Meanwhile, Megan finds that the case is gettting ever more under her skin; she calls Larry over to her apartment, and warns him that she keeps running through scenarios in her mind wherein she kills the rapist; Larry, gently supportive, tells her that this is actually healthier than she thinks, an outlet for her anger that she doesn't need to act upon. Throughout the episode, the various rape survivors have almost subliminal memory flashes of their ordeal; Megan, too, has such flashes, which seem to feature a possibly younger Megan, or her college roommate, as the victim or as the murderer of the rapist, or both.
Despite at best grudging assistance from the suburban PD, the FBI agents and Kirk find their suspect, after rigorously interrogating his initially smug ex-partner; both these cops are misogynists of the worst sort, though the initially smug policeman differentiates himself from the rapist by the latter's attacking "regular" women, as opposed to simply "trading" favors with prostitutes. When captured, by Megan who is clearly trying to resist taking the rapist up on his challenge to kill him, the thug dismisses his multiple crimes, in his hometown as well as in LA, as "just sex."
Megan, visiting Vining to report the arrest, strongly encourages the survivor to seek counseling, citing her own experience and that of her old room-mate, who reportedly refused any professional help and self-medicated with drugs for years afterward.
Meanwhile, the Eppes household in the morning is a site of gentle teasing, as Amita and Charlie consider their romantic future, and Larry also feels Charlie out about his working with Amita instead of Charlie on the major project; Charlie is enthusiastic, if slightly bemused, by all the developments. Alan, meanwhile, has felt so crowded in the house that he has gone over in the night to stay at Don's apartment, to Don's mild dismay.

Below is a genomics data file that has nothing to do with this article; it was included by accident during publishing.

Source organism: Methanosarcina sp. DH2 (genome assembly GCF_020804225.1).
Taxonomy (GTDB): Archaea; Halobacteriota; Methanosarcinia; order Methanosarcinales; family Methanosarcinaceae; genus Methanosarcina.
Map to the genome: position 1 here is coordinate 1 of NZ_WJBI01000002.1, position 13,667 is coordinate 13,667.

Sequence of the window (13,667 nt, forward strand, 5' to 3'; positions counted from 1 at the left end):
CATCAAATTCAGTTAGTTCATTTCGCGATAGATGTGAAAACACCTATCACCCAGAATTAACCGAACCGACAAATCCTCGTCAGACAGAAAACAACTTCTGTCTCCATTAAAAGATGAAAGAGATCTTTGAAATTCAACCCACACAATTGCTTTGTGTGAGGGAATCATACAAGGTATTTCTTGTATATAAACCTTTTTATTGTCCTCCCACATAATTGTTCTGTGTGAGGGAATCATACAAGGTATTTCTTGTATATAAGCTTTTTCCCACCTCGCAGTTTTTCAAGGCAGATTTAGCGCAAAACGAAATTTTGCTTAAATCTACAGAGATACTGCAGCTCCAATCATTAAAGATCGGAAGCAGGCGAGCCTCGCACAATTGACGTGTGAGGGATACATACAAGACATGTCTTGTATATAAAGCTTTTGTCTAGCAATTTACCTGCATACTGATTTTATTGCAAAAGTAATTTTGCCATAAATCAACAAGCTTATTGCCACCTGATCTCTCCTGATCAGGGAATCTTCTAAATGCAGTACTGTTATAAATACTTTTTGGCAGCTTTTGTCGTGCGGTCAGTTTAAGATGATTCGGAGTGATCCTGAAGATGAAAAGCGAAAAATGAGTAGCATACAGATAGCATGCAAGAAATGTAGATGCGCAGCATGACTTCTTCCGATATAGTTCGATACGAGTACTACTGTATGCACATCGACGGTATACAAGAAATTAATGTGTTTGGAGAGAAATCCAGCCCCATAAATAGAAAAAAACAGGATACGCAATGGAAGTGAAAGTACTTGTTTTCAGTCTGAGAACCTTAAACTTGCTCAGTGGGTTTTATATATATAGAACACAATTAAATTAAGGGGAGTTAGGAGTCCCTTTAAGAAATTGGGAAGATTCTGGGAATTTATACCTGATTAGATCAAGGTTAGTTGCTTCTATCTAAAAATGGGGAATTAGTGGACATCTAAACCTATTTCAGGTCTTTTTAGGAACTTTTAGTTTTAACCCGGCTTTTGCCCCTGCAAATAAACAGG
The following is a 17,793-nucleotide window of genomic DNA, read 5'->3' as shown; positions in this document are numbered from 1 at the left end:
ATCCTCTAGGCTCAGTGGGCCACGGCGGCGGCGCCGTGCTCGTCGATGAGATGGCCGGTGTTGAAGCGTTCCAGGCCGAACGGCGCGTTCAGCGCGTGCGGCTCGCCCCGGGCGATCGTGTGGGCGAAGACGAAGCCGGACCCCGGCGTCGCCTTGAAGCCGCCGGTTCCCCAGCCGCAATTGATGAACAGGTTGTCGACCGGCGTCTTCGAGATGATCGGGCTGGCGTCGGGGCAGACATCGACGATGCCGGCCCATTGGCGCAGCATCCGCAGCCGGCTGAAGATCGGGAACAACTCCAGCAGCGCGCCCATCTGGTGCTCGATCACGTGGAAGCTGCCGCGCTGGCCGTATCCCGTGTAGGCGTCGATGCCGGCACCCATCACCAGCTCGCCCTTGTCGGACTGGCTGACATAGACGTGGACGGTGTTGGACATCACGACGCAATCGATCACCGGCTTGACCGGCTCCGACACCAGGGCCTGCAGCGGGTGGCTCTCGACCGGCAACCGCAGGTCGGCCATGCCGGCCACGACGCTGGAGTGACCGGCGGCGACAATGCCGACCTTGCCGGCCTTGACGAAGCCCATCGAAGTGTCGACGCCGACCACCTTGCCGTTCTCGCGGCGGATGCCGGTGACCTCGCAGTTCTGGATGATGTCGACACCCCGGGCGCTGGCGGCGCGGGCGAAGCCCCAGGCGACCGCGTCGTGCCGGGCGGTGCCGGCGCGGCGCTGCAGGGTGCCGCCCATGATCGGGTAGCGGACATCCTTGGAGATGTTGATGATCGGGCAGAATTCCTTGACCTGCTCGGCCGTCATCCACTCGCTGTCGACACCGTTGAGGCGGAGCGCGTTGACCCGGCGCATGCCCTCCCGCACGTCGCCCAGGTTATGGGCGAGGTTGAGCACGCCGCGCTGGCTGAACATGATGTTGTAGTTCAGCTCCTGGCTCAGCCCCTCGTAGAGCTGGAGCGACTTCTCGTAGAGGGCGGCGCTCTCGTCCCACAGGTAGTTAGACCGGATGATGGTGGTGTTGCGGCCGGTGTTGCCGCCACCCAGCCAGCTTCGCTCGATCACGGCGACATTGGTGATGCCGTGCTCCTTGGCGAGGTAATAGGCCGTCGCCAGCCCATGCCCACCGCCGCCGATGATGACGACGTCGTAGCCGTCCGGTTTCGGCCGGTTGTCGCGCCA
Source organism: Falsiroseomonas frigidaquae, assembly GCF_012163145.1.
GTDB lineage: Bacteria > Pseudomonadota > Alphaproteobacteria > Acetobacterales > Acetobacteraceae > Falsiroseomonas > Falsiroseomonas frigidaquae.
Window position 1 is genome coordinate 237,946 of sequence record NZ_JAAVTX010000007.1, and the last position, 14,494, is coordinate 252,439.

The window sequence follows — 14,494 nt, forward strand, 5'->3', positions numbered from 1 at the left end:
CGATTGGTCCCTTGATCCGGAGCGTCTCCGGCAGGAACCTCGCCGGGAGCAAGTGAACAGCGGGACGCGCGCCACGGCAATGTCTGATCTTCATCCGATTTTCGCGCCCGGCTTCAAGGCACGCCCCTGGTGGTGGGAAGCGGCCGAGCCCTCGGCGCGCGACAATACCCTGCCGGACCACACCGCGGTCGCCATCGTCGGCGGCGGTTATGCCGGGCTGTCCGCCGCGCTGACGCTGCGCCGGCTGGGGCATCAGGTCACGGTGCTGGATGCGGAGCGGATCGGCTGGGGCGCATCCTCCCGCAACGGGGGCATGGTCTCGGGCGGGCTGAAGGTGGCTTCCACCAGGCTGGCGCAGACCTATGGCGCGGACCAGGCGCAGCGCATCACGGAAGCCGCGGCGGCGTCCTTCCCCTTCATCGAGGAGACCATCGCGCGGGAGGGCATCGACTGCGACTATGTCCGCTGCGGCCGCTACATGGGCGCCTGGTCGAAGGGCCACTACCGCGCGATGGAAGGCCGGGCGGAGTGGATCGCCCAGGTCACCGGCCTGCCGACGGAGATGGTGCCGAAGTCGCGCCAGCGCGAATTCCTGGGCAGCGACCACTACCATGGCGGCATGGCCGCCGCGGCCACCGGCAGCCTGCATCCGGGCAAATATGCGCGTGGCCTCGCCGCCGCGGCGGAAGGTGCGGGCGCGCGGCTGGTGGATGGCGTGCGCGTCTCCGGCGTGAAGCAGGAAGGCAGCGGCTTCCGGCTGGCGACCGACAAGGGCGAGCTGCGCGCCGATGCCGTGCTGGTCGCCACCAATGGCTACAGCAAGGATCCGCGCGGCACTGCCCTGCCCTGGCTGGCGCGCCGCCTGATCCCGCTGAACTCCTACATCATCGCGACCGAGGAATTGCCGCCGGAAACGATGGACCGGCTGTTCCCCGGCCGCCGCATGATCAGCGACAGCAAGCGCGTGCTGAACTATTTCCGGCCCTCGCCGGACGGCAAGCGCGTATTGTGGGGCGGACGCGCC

Diane Farr and Peter MacNicol often give the subtlest performances in any given episode, among the regular cast, and the interplay between them in this episode, particularly the things they don't have to say to each other in conversation, is particularly strong here; likewise, Megan's use of what increasingly seems like a psychologically convenient fiction about her past is very deftly handled by Farr, all reasonably-controlled ticks and twitches visible even in her professional and supportive (with the victims) or no-nonsense (with the suspects) demeanor when around everyone but Larry, with whom she lets her guard down.
Alimi Ballard got to sit this one out; no Sinclair...but there was a reference, at least, to Milly, Kathy Nijimy fans, so she might well come back sometime in the future. When
Numb3rs itself does...
In any case, an excellent episode to end the short season with, if the season is ended.
A very well-done episode dealing with several sensitive issues including some backstory on Diane Farrs character Megan Reeves as well as balancing the criminal investigation and the personal drama and the math and this time a bit of physics better than perhaps any other episode this season And it just might be the last episode of the seasonit seems to be the last completed episode Co-executive producer Julie Hbert gets lots of points for writing and directing this one so wellA woman Andrea Anders in a fine performance somewhat inebriated is pulled over just after she leaves a nightclub parking lot by an unmarked car with a portable blue dashboard beacon oddly enough coming from the same lot The policeman orders her out of the car we cut away at this point to Charlie and Amita discussing the possibility of teaching a class together and Amitas tentative request that she might crash at Charlies house while her apartment house is being tented for termites